Fire Prevention Week - Cooking Safely

What you need to know to cook safely

The Southern Marin Fire District is teaming up with the National Fire Protection Association® (NFPA®) — the official sponsor of Fire Prevention Week for more than 90 years —to promote this year’s Fire Prevention Week campaign, “Serve Up Fire Safety in the Kitchen!” The campaign works to educate everyone about  simple but important actions they can take to keep themselves and those around them safe.  

According to NFPA, cooking is the leading cause of home fires and home fire injuries in the United States. Almost half (44%) of reported home fires started in the kitchen. Two-thirds (66%) of home cooking fires start with the ignition of food or other cooking materials.

 The Southern Marin Fire District encourages all residents to embrace the 2020 Fire Prevention Week theme and help prevent the start of fires. 

Cooking Safely Tips

Before you serve a meal, it’s essential to serve up fire safety in the kitchen. There’s nothing like spending time in the kitchen cooking a delicious meal for family and friends or an appetizing treat for yourself. But do you know the important steps to take long before anyone takes the first bite?

Cook with Caution:

- Be on alert! If you are sleepy or have consumed alcohol don’t use the stove or stovetop.

- Stay in the kitchen while you are frying, boiling, grilling, or broiling food. If you leave the kitchen for even a short period of time, turn off the stove.

- If you are simmering, baking, or roasting food, check it regularly, remain in the home while food is cooking, and use a timer to remind you that you are cooking.

- Keep anything that can catch fire — oven mitts, wooden utensils, food packaging, towels or curtains — away from your stovetop.

- A scald injury can happen at any age. Children, older adults and people with disabilities are especially at risk. Hot liquids from bath water, hot coffee and even microwaved soup can cause devastating injuries.

- With busy lives, families rely on the microwave oven as a quick way to heat up a meal, warm up a drink or defrost dinner. While the convenience of the microwave oven is something we take for granted, safety should not be.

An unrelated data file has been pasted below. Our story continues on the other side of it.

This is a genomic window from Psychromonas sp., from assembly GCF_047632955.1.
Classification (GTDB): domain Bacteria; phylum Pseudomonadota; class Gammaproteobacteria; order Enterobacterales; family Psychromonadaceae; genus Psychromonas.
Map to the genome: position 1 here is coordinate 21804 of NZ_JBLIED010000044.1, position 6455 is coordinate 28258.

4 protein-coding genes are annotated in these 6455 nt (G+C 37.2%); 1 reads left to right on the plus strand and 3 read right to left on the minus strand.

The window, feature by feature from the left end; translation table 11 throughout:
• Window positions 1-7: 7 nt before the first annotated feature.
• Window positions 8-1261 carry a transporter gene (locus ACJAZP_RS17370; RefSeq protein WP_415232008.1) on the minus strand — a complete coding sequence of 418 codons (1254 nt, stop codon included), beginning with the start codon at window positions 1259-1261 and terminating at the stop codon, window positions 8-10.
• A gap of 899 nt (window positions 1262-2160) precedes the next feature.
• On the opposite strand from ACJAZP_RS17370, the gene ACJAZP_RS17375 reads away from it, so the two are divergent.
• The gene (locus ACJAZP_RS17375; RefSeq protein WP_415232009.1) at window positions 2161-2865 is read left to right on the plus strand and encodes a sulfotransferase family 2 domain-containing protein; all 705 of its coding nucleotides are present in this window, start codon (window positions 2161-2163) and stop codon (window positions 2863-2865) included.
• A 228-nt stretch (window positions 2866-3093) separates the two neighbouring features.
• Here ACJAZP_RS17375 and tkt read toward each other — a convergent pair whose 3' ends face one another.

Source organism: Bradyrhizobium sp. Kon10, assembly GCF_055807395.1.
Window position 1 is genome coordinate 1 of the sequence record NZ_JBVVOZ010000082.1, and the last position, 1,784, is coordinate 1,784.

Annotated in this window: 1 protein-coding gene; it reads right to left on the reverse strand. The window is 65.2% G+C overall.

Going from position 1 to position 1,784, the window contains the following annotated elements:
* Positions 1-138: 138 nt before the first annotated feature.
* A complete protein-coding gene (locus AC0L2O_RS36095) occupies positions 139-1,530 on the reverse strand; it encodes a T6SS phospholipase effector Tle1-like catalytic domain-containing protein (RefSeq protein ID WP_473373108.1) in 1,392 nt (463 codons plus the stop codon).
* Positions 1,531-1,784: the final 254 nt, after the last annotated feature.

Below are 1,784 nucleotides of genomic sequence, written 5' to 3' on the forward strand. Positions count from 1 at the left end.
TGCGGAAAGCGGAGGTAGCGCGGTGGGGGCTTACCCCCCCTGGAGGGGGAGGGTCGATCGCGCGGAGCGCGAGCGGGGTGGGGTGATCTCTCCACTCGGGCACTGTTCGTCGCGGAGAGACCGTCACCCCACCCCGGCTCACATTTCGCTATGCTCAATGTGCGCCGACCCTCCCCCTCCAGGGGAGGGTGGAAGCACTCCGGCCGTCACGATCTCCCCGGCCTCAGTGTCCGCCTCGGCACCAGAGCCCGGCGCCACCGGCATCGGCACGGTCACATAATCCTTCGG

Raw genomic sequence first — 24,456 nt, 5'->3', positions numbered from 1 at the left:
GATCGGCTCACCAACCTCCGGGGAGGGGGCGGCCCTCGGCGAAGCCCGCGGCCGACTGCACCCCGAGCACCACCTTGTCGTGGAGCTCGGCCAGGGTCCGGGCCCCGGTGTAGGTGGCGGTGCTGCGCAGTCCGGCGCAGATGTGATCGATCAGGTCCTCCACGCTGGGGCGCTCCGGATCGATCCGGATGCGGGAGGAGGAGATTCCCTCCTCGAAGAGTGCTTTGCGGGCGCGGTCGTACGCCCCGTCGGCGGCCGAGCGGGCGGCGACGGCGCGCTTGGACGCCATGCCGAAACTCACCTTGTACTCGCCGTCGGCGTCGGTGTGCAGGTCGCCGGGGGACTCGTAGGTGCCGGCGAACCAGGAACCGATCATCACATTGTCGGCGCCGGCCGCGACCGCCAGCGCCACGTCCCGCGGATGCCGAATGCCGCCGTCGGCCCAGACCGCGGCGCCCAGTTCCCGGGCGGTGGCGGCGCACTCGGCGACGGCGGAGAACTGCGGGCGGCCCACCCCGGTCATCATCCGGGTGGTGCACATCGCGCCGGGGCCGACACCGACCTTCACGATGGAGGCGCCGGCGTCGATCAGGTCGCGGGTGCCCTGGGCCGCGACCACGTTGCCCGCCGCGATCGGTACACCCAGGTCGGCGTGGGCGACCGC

If you have a small (grease) cooking fire and decide to fight the fire:

- In an oven: turn off the heat and keep the door closed.

- On the stovetop: smother the flames by sliding a lid over the pan and turning off the burner. Leave the pan covered until it is completely cooled.

If you have any doubts fighting the small kitchen fire, here is what to do:

- Just get out! When you leave, close the door behind you to help contain the fire.

- Call 9-1-1 or the local emergency number from outside the home

How To Cook Safely With Children

Did you know children younger than 5 years old are at the highest risk for burn injuries? Burn injuries in young children most frequently occur from contact burns that result from touching a hot object, such as a stove top or an iron. Young children also experience a high number of burns from hot liquids (scalds), such as hot coffee, soup, or boiling water.

Introduce Fire Prevention Week to students, your family, or your community through fun, interactive lessons and activities for all ages. 

Here are a few interactive PDF's that are really helpful:

Family Cooking Checklist

Kid-Free Zone Coloring Activity

Home Fire Escape Plan 

Flat Sparky Coloring Sheet

Hot or Not Activity Sheet

Interactive Hot or Not Sorting Sheet

Teacher's 5 Day Lesson Plan

Teacher's Stay Away From Hot Things Guide

Here's more fire safety information you can use:

- Cover all the bases for your family with our fire escape checklist.

- Older adults are more likely to die in a fire. Help keep them safe with our fire safety checklist for caregivers of older adults

- Download the cooking checklist in Spanish or French.

- Subscribe to Southern Marin Fire District’s monthly newsletter